Cue Aladdin meets the Da Vinci Code.
The doge, and pretty much all of Venice, dream of finding the mysterious book. What book?
Well, no one realy agrees on what exactly the book contains. The elixir of life? Alchemy? A love potion? No one is sure.
Luciano, a homeless thief, has no real chance of finding the book. That is, until he is taken in by Amato Ferrero, chef to the doge of Venice. Chef Ferrero is famous for his recipes, and Luciano hopes to learn them all. But the desperate doge will use any means necessary to find the book, and by working in his kitchen, Luciano will learn much more than he expected.
Clever. That’s how I describe the plot of this book: clever.
The plot is surprising political, and I really enjoy that aspect. I like how Newmark presents a scene, allows the reader to interpret it, and then explains it cleverly. It follows how a person’s mind thinks, and the natural progression of how we’re influenced by our surroundings.
It does get Da Vinci Code-ish in the second half, but it makes sense and frankly it’s much more subtle.
Luciano is a decent protagonist. I admire his thirst for knowledge and his desire to be better. Newmark does well to make him naive and impressionable, rounding out his character.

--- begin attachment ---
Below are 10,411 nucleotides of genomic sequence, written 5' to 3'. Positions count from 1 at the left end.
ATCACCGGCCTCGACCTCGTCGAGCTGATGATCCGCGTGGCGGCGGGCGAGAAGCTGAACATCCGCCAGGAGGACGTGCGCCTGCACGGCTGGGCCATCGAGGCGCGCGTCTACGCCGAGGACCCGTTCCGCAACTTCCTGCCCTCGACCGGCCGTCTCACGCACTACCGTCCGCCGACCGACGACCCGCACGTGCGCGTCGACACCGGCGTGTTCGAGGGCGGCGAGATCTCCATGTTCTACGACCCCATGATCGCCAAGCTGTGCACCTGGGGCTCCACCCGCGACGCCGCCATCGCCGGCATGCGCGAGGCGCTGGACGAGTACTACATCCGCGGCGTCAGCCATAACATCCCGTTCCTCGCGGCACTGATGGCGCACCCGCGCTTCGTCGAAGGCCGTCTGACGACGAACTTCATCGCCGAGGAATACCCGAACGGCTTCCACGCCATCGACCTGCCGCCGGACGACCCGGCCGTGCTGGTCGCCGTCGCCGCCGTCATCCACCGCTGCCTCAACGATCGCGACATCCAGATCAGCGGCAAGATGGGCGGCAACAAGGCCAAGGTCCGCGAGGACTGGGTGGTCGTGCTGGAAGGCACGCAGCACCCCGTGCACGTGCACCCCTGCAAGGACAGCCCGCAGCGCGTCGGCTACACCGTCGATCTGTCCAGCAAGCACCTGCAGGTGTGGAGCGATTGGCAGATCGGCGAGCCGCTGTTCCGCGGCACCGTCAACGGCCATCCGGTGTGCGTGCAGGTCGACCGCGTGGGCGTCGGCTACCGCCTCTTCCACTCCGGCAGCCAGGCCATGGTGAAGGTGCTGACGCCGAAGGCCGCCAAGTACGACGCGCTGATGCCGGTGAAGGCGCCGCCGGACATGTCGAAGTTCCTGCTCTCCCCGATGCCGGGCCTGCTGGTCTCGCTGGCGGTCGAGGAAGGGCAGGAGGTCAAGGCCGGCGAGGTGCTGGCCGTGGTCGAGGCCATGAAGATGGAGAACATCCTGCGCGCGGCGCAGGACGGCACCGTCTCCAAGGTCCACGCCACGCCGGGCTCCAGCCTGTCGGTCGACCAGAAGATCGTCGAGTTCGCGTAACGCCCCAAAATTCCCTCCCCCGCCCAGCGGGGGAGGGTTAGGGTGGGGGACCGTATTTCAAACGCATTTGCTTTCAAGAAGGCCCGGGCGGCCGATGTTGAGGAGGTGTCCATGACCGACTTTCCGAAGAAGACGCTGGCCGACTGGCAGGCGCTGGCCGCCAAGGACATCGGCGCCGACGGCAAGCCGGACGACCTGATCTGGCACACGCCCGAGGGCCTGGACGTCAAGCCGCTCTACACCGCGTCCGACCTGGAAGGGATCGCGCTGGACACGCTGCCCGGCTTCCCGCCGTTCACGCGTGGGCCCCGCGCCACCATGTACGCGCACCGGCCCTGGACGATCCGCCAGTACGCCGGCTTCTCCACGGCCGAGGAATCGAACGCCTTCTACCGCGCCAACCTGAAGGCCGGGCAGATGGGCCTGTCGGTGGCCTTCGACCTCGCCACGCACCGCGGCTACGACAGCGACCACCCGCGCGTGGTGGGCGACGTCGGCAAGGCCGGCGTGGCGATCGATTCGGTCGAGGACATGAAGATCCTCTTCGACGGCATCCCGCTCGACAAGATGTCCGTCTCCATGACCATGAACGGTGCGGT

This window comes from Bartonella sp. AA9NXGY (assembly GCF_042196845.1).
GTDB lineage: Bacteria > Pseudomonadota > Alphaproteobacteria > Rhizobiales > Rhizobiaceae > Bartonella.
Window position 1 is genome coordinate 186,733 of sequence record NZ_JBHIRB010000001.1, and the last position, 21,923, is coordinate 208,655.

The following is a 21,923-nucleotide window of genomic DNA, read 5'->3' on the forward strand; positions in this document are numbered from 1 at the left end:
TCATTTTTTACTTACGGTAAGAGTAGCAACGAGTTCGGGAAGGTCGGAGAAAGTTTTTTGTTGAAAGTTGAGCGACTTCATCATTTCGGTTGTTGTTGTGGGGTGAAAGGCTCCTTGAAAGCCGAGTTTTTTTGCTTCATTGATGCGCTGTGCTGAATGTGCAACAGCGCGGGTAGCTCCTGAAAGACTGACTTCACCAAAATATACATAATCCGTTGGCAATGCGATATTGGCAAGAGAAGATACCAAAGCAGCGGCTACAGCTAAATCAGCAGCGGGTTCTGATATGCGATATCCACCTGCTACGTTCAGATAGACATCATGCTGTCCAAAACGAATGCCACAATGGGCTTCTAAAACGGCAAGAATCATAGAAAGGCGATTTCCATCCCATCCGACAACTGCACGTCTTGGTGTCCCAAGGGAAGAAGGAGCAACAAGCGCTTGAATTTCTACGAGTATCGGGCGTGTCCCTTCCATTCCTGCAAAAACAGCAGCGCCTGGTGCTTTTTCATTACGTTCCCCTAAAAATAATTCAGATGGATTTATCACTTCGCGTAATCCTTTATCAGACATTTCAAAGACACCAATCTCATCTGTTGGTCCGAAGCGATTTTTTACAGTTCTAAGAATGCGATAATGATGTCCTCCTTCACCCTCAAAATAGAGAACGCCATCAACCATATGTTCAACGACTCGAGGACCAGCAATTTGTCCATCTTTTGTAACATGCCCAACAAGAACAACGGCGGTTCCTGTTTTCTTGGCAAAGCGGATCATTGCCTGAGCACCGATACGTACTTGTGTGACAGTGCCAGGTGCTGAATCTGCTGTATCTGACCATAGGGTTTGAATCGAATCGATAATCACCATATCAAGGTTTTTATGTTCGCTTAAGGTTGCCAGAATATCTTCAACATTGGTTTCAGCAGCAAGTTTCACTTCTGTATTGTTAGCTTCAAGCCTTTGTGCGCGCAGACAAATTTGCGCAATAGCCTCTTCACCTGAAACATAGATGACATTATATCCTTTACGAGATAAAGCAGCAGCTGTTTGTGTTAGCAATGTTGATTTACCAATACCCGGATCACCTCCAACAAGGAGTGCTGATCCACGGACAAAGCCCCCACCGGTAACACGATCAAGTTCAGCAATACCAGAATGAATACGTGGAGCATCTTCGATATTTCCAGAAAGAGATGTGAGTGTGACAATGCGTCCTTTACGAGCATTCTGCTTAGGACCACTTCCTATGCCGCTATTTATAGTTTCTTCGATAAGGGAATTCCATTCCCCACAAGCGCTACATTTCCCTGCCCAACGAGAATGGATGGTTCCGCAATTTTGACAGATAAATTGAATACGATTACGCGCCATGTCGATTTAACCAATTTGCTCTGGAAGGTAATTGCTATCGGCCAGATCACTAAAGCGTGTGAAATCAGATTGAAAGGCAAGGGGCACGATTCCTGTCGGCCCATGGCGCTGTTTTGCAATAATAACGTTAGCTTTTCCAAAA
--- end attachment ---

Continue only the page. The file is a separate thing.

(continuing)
Chef Ferrero is also interesting. He’s knowledgable, secretive, but also incredibly kind. There’s a hinted familial relation between the two of them that is never fully explained, but I don’t think it needed to be. The Chef treats Luciano like a son, one to whom he can pass on his legacy, but isn’t above reprimanding him if he doesn’t do as he’s told.
All the characters in the novel have something they either want or want to keep, and their personality is built around it. It’s a smart move in this story, where people are very much pulled by their desires, and it rounds them out, balancing admirable qualities with relatable flaws.
I love how Newmark turns Venice into a character. Luciano describes her with equal loving and loathing, enchanted with his birthplace but also cursing it with its penchant for deceit, seduction, and darkness.
The only real downside to the writing is that the book is sort of slow. But I think that pace suits the book just fine, almost like you’re taking a casual stroll through Venice with these characters.
What I really like about this book is the emphasis on the importance of knowledge. Chef Ferrero is such a learned man, and he turns Luciano into one as well. This does have its set backs…at times the book gets sort of pretentious and self-important.
It’s also a story about greed and what a person will do in order to get what he wants.
In the end, The Book of Unholy Mischief is a clever story that feels like a person roaming through Venice. I enjoyed it a lot.
Recommendation: Read. While not technically historical fiction, I’d recommend it to those who like books set in another period.